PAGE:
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Five Reasons to Consult Employees Before Filing Chapter 11

One of the first and most important questions we receive as Chapter 11 counsel is whether and when to tell employees that a Chapter 11 bankruptcy is imminent. 

Today, we’re going to focus on companies that plan to reorganize and five important reasons they should consult with employees before, or at the time of filing.

First, and perhaps the single most important thing an employer can do is NOT surprise employees with a bankruptcy filing. The reasons are many:

  • Employees don’t understand bankruptcy and think it means the company is dying;
  • Employees typically are invested in the company and want to see it succeed. Not telling them about the pending bankruptcy makes them feel disregarded; and
  • The first person an employee should hear from should be the employer. Not a creditor. Not a union. And certainly not the bankruptcy court.

Second, a potential bankruptcy debtor can provide employees with LOTS of positive information before, or at the time the case is filed, such as:

  • The company plans no layoffs;
  • If layoffs are necessary, the employee likely will be eligible for unemployment if laid off, and the company will re-hire as soon as possible, as soon they work out a few details with creditors; 
  • The company will be a much stronger company, better able to meet employee needs by reorganizing (and this is a big one - right now everyone gets the economy is tough, so making the company stronger should inspire more employee confidence); and
  • The company will continue benefits post-bankruptcy filing.

Third, if you have more than 100 employees, the law says you need to give at least 60-days’ notice of large-scale layoffs. So, some pre-bankruptcy planning is important. We cannot tell you with legal certainty how this law would impact a bankruptcy, as the law is not super clear, other than to say good employment counsel (for your employees) likely would be smart enough and aggressive enough to make this issue a thorn in the side of a debtor’s reorganization.

Fourth, good employees expect good, fair and honest communications from employers. Details include, often:

  • Potential changes in the way the company operates (often none noticeable to employees);
  • What to expect in terms of regular updates on the status of the bankruptcy; and
  • Short- or long-term concessions that might be expected from employees to keep the company running.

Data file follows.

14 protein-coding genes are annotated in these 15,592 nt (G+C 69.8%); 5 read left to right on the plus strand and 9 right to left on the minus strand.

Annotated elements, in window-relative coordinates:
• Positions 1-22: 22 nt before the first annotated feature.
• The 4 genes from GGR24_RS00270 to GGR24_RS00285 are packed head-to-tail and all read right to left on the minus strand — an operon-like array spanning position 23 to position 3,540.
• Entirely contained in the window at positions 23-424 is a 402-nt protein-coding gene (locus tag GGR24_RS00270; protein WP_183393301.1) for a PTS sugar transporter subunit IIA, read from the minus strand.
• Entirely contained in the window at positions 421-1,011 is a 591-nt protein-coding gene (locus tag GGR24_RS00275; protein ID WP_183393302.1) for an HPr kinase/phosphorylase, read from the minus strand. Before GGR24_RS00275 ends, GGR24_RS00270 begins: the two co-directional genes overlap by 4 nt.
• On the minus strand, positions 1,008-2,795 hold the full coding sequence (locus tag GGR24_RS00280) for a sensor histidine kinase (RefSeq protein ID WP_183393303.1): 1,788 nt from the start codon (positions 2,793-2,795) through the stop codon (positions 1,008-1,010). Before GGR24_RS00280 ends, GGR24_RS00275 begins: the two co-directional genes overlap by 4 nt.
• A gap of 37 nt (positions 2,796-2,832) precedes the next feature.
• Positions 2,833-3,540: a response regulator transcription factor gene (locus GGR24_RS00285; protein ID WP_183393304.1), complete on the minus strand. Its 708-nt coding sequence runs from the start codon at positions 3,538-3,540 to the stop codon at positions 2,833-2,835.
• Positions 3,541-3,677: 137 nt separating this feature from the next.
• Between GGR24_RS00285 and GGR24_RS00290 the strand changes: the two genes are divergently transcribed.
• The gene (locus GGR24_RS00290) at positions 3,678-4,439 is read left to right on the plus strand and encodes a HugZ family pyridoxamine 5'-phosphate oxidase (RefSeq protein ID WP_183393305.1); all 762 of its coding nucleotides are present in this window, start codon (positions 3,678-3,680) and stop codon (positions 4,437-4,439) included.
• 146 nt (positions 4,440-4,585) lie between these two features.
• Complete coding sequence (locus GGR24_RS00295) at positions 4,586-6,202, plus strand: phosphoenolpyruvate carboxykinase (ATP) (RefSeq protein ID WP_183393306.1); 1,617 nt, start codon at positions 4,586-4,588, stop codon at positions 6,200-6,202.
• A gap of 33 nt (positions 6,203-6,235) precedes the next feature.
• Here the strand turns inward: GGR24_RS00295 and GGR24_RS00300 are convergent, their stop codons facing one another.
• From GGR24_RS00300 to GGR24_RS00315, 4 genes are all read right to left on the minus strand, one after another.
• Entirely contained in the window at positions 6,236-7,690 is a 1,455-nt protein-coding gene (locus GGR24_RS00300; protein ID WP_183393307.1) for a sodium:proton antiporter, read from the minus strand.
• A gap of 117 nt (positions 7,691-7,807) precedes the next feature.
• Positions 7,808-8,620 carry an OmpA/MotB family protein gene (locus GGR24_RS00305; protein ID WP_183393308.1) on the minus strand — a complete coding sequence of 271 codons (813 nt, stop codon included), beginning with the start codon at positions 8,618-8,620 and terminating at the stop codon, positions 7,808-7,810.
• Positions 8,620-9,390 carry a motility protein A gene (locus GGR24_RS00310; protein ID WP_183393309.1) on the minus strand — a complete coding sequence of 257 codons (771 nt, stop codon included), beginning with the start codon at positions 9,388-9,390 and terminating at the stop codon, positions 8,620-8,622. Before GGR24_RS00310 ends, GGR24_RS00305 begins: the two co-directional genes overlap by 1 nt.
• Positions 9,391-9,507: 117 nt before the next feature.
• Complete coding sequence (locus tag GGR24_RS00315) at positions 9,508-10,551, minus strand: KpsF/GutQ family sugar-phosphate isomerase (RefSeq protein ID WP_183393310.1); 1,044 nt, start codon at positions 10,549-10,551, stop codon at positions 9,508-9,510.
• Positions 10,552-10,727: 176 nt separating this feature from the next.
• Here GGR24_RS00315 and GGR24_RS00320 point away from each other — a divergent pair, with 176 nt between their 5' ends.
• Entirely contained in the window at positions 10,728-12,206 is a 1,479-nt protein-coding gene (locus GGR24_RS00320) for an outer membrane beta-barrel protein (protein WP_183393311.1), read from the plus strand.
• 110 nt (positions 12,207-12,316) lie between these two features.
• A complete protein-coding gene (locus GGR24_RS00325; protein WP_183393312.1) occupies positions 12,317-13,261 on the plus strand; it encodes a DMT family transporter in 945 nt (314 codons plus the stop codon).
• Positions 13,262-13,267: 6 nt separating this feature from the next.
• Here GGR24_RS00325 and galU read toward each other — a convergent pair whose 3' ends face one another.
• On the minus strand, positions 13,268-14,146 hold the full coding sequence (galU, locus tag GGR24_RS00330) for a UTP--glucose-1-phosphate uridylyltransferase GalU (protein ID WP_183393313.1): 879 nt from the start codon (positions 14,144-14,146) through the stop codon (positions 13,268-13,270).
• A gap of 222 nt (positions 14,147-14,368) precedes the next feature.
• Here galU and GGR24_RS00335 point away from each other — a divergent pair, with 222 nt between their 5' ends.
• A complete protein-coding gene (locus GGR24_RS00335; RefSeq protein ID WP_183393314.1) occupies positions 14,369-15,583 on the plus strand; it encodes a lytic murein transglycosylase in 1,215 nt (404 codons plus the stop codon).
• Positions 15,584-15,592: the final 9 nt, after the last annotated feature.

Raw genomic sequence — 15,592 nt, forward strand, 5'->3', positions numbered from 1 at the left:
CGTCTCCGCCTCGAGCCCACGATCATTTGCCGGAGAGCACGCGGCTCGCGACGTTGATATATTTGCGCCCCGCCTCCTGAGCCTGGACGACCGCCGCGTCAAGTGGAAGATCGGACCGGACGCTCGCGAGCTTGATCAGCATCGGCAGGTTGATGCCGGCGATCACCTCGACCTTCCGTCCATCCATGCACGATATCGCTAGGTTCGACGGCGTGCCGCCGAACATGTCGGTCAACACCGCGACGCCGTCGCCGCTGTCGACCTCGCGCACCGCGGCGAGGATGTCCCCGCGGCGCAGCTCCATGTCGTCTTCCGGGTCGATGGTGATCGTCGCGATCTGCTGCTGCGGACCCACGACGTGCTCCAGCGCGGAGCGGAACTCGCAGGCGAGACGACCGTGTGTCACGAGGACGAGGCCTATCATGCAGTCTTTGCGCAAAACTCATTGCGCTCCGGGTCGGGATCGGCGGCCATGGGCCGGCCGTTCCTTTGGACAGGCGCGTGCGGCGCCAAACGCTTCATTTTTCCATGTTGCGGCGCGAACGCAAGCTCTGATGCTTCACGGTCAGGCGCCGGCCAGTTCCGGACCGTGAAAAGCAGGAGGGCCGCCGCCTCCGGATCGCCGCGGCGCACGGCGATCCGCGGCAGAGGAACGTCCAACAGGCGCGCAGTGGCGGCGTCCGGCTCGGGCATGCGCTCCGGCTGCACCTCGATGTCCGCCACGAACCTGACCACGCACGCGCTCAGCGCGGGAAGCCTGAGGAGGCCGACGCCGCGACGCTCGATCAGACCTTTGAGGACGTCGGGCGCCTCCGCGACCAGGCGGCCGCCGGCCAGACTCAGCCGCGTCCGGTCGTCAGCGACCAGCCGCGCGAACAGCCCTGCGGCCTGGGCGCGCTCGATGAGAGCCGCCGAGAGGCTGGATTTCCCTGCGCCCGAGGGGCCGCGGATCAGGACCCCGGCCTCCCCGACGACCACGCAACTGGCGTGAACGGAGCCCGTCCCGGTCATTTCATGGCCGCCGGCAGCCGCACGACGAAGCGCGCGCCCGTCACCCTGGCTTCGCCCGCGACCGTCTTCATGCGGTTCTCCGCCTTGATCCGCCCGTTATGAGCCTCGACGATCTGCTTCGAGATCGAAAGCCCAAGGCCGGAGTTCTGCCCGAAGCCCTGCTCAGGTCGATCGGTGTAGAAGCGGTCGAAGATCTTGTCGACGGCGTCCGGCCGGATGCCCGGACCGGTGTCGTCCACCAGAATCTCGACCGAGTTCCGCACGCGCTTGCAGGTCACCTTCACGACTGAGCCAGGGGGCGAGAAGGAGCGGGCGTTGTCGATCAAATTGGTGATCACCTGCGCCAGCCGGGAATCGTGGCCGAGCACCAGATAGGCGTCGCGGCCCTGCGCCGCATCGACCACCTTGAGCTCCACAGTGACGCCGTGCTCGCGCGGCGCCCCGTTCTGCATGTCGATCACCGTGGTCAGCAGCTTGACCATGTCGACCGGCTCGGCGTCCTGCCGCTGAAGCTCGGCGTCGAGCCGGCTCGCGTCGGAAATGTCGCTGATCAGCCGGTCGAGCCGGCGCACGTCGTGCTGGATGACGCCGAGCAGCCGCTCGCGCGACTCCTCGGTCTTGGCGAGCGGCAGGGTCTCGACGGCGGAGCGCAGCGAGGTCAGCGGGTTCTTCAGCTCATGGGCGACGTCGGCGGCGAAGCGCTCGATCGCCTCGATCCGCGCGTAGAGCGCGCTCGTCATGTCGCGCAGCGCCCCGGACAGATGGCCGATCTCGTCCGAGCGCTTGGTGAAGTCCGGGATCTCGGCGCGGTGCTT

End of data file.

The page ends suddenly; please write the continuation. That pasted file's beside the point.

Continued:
Bottom line, respect for employees, in our experience, equals equal respect for the employer. Employees are invested. Treat them as such.

Fifth, and this one may be more controversial because it could cut against the client, but also improve employee moral:

  • Detail what to expect on unpaid wages. Most Chapter 11 cases skip no beat in payment of wages unless you are a decently high income earner;
  • However, what if the employee thinks s/he might have a claim against the company? Telling the employee that you (honestly) believe they have been paid in full, but advising employees they have the right to their own counsel, in our experience, garners good will and offers a better outcome. If the employee does not feel you are trying to steal income or wages, that’s never a bad thing. Key word in that point was “honestly”. Never lie to employees. If you think you have trouble on income issues, engage the appropriate counsel to address directly.

Obviously, there are other employee concerns, but today we think these are probably the big five. Though that changes from time-to-time. If you take anything away from this argument, especially if you plan to reorganize, it is VERY important to not surprise employees with a bankruptcy filing. Unless you’re like us and live, breath and eat bankruptcy, then your understandings likely misinformed. 

At Sandberg Phoenix, we recognize these issues and help you stay ahead of the curve, with the goal on the best outcome possible.

If you need assistance with bankruptcy matters, please contact Larry A. Pittman, II, at or 816.210.9680 or Sharon Stolte at or 816.627.5543.

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